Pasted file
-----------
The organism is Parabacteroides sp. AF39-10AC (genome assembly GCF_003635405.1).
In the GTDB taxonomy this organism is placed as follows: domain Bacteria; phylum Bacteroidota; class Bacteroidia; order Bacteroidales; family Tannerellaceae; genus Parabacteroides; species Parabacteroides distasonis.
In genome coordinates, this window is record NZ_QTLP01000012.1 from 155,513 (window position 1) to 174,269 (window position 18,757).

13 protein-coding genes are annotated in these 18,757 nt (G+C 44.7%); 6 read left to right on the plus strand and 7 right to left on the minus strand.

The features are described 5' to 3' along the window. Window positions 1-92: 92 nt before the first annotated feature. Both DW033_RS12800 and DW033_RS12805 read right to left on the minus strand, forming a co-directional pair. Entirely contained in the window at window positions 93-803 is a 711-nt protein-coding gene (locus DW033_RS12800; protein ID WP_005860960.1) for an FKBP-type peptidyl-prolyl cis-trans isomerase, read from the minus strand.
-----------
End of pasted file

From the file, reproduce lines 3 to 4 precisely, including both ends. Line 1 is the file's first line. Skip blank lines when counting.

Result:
In genome coordinates, this window is record NZ_QTLP01000012.1 from 155,513 (window position 1) to 174,269 (window position 18,757).

13 protein-coding genes are annotated in these 18,757 nt (G+C 44.7%); 6 read left to right on the plus strand and 7 right to left on the minus strand.